The Weather Report
The highs and lows of the French climate
Here in the UK we consider ourselves experts when it comes to the weather. Expert in grumbling about relentless rain, masterful at observing how biting the wind is as it cuts through solid walls, proficient at complaining when a few leaves or a dusting of snow stops train networks in their tracks.
And, of course, moaning when it gets rather hot and humid in summer and we are unable to function.
In France, they are more likely to just get on with it but the weather patterns are not so vastly different, just more extreme.
A big country
The first point to make is that France is a big country. Really big. Stretching 1,000 km north to south, it covers 551,000 km sq, the third largest country in Europe. So it stands to reason its farthest flung extremities are very likely to be affected by some challenging weather conditions from time to time.
Its northern tip is on a par with the southern reaches of the UK, while its southernmost points are not so far from the deserts of north Africa. To the east it comprises some of Europe’s highest peaks, and the west coast ranges from serene sands to incredibly rugged, storm-lashed cliffs, pounded by maritime storms.
France’s topographical features play a major role in its climate: bordered on the coast by the North Sea, the Channel, the Atlantic and the Mediterranean and on land by the Alps, the Pyrenees and the Jura, France has plenty of natural boundaries.
These natural boundaries help create very different weather patterns, largely dictated by the clash between oceanic weather to the west and continental anticyclones from the east. Where they meet and mingle is where the meteorological action is.
What this all means
The oceanic zone – broadly the entire west coast stretching inland over 100 km from Biarritz to Lille – has a broadly mild climate, with plenty of rain. Of course, to the north the weather is generally cooler and windier, especially throughout Brittany and Normandy.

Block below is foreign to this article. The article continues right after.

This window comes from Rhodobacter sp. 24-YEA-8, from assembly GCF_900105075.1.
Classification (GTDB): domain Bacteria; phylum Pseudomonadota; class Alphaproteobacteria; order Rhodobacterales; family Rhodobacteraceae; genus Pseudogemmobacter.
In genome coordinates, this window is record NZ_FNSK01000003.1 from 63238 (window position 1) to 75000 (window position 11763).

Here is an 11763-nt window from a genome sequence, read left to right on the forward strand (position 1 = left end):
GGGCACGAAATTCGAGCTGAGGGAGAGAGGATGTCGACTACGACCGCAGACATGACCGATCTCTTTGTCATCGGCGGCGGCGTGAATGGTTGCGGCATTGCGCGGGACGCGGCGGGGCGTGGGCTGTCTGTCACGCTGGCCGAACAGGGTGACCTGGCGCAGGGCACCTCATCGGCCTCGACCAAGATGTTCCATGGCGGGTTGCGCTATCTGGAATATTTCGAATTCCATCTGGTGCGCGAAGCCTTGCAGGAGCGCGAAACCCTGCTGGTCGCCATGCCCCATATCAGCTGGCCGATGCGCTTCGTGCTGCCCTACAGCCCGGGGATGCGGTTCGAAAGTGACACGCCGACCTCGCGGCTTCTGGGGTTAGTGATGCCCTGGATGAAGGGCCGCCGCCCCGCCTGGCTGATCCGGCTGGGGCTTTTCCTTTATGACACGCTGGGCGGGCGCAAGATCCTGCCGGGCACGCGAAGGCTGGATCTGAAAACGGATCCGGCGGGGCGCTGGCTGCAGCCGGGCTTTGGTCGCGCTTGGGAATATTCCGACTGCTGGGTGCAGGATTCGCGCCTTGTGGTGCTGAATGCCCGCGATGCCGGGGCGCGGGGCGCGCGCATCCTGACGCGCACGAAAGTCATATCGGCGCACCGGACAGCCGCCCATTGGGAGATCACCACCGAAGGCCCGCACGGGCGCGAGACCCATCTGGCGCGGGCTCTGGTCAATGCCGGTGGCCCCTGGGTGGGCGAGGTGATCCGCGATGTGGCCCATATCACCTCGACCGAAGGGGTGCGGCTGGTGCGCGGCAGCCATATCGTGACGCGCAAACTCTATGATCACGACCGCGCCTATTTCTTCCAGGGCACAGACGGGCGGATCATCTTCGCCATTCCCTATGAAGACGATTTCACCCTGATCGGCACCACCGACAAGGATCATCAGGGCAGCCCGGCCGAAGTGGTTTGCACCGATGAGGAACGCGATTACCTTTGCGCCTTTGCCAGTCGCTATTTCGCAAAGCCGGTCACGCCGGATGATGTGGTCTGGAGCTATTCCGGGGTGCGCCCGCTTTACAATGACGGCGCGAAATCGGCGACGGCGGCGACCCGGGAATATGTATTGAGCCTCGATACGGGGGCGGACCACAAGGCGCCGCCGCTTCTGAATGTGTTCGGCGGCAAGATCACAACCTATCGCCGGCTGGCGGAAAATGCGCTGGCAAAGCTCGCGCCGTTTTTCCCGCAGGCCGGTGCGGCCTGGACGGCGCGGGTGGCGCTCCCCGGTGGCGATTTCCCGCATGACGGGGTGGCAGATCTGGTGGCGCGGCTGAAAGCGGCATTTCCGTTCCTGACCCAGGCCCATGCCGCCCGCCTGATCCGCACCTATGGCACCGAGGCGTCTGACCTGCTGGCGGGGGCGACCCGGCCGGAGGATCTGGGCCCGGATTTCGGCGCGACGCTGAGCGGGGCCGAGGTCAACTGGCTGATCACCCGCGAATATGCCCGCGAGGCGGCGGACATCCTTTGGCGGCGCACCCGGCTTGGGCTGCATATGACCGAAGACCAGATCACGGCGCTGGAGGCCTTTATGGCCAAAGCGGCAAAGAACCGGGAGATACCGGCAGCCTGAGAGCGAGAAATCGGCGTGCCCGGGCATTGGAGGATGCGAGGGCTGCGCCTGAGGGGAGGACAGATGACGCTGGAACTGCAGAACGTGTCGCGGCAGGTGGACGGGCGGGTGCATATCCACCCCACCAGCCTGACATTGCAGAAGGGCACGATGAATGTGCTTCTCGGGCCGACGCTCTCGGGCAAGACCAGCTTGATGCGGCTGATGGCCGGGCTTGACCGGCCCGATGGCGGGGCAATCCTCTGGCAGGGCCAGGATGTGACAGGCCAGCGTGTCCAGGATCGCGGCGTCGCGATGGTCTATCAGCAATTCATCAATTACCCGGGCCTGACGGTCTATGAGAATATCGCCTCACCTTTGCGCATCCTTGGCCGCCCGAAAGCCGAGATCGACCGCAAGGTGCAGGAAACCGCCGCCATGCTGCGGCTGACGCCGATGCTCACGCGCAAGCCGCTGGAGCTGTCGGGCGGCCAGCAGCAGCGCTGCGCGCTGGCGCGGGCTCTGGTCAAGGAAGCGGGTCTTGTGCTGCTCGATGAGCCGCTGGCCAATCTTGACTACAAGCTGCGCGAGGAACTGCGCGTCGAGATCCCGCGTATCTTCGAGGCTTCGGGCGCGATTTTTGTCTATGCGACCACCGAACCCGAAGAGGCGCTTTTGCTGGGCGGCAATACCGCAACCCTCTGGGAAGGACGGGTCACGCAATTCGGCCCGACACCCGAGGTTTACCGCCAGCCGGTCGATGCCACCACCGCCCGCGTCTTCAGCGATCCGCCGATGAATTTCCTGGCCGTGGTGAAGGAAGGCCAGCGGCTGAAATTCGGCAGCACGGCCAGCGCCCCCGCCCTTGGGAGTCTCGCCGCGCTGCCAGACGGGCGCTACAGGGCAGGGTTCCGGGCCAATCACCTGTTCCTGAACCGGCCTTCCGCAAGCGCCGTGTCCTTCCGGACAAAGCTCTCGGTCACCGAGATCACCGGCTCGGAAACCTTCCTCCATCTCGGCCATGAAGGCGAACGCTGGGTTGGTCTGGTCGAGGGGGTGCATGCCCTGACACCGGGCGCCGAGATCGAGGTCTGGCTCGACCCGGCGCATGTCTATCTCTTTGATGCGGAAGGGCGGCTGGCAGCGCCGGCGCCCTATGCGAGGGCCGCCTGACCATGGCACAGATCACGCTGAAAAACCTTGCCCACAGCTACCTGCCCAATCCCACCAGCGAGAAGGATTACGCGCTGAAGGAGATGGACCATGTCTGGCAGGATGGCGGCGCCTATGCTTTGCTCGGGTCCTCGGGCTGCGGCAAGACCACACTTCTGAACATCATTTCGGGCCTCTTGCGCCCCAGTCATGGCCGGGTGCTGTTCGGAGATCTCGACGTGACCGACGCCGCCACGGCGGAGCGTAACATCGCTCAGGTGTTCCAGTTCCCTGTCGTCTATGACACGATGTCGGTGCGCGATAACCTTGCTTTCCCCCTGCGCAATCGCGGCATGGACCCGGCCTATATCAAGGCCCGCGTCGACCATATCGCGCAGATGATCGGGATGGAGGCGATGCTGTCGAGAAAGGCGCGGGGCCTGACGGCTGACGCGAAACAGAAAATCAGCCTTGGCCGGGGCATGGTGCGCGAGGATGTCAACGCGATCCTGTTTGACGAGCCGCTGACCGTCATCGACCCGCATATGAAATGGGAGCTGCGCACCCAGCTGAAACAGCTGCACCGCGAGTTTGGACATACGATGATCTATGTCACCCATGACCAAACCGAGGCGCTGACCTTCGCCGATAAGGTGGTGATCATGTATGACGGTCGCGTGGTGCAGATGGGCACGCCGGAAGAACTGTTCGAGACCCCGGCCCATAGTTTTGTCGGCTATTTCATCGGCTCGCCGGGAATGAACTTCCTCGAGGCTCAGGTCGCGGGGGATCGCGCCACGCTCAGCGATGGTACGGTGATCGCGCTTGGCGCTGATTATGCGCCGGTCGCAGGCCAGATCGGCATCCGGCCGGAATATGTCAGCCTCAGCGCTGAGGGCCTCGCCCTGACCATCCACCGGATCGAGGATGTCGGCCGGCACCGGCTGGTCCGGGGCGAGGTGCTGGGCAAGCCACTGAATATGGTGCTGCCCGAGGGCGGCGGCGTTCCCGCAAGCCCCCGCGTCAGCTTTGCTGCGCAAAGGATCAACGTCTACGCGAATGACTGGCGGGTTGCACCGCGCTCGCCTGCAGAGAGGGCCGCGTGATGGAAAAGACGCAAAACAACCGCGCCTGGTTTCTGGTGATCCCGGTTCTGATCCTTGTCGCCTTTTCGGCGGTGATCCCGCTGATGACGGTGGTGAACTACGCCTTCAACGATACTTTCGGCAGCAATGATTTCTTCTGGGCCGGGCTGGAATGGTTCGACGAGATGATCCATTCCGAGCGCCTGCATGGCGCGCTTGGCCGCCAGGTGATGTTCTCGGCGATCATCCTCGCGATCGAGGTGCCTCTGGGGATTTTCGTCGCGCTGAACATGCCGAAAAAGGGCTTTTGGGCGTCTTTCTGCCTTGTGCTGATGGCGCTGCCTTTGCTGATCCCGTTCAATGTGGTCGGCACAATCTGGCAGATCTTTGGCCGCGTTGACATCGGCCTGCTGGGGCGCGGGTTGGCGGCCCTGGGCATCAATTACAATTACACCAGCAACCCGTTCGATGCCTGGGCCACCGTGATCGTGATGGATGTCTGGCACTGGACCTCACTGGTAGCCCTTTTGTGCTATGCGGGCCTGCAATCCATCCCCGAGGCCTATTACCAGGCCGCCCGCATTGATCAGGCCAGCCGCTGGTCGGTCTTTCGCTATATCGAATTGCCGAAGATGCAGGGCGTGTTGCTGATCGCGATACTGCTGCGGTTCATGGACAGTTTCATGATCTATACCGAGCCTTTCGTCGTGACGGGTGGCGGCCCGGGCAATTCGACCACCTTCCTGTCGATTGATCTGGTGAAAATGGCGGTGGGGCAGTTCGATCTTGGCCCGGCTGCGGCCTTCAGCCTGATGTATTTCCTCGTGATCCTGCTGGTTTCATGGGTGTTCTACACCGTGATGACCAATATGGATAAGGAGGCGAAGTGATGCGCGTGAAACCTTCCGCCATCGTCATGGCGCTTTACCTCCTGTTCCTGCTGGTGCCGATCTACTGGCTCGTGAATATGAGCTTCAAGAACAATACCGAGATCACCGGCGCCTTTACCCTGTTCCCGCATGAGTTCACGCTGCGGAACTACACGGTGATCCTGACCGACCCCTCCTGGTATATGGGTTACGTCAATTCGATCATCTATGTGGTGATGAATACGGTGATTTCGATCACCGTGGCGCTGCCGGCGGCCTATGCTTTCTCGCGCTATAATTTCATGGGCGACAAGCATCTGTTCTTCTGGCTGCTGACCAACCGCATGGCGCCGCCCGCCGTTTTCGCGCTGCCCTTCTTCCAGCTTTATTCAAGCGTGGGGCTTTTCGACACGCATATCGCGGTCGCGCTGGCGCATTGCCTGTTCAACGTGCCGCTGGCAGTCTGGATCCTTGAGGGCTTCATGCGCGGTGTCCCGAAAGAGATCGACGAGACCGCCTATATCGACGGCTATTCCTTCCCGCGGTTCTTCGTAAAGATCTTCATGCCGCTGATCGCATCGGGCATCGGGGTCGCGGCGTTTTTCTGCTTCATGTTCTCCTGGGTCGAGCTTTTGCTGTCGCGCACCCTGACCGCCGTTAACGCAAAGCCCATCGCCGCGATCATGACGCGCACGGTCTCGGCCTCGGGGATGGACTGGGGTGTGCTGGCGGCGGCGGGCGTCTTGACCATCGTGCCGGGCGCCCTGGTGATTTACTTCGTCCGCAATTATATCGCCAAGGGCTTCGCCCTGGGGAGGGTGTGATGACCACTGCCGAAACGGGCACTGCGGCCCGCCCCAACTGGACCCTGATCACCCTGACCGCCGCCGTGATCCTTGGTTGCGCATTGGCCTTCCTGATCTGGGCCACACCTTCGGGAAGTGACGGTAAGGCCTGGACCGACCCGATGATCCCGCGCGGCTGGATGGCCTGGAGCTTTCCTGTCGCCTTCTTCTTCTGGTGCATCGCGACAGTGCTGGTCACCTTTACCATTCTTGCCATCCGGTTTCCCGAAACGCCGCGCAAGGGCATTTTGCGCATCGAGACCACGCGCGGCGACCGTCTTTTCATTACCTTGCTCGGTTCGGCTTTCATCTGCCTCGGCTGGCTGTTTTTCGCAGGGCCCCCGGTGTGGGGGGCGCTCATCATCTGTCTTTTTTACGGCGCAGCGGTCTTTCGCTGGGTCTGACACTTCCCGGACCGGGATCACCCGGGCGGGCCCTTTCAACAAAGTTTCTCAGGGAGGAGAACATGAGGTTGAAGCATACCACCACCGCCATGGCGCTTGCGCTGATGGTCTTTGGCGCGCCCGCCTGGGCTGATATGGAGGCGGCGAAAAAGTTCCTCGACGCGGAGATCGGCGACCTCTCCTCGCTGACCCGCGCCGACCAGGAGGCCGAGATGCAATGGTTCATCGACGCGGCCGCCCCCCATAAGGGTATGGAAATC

The inland zone, north-south roughly between Toulouse and Reims, sees less rain being more dominated by high pressure sweeping in from the continent to the east.
The eastern continental zone, from the mountains of inland Provence up through the Alps to Alsace and including the Massif Central, is much drier and with cold winters and very hot summers.
The French south coast of course is affected by the Med so is generally very dry and rarely sees cold winters.
On a walking or cycling holiday weather plays an important part. While we are talking easy going holidays here – nothing too extreme – it still pays to be suitably equipped. Nobody wants to be chilly or drenched to the skin unnecessarily.
Bear in mind where you are: if in Brittany and the north west you might have a greater need for a light rain jacket than in Provence. If at slightly higher altitude, or perhaps along a coastal stretch, it will be cooler so a light fleece might be useful.
Many of France’s most picturesque landscapes are lush and green. They are lush and green for a reason: a decent amount of rain! The Dordogne is many an Englishman’s home from home, partly due to its verdant countryside, so remember this when packing and prepare for the chance of a shower or two.
Winds of change
The French have long embraced the notion of naming winds, at least the regularly occurring seasonal winds that seem to have their own characteristics. If you’ve ever been caught in the Mistral or been buffeted by the Tramontane you’ll understand why, though in the UK we have no equivalent.
Le Mistral - Perhaps France’s most famous wind, this is a dry, hot wind that hair-dryers down the Rhône Valley to Provence. In winter it can be ferociously chilly.
Le Tramontane - Coming from the north, this blows round or over the Massif Central heading south to the Med.
Le Vent d’Autan - This blows up from the Med, heading north-west to Toulouse and on to Bordeaux, bringing very balmy autumn weather and often heavy rain.
La Bise - This is the dry, east wind that sweeps in from continental Europe, depending on season it blows bitingly cold in winter and baking hot in summer.
The magic of microclimates
Many a French region or locality trumpets the virtues of its very own microclimate. Whether rooted in fact, or the imagination of tourist office officials, the Ile d’Oléron off the west coast and the Quiberon peninsular near Carnac in southern Brittany are cases in point. The far south-east corner of France, the Côte d’Azur around Nice and Cannes, professes to have a uniquely balmy microclimate, being shielded from the Mistral by the sheer bulk of the Alps in the interior.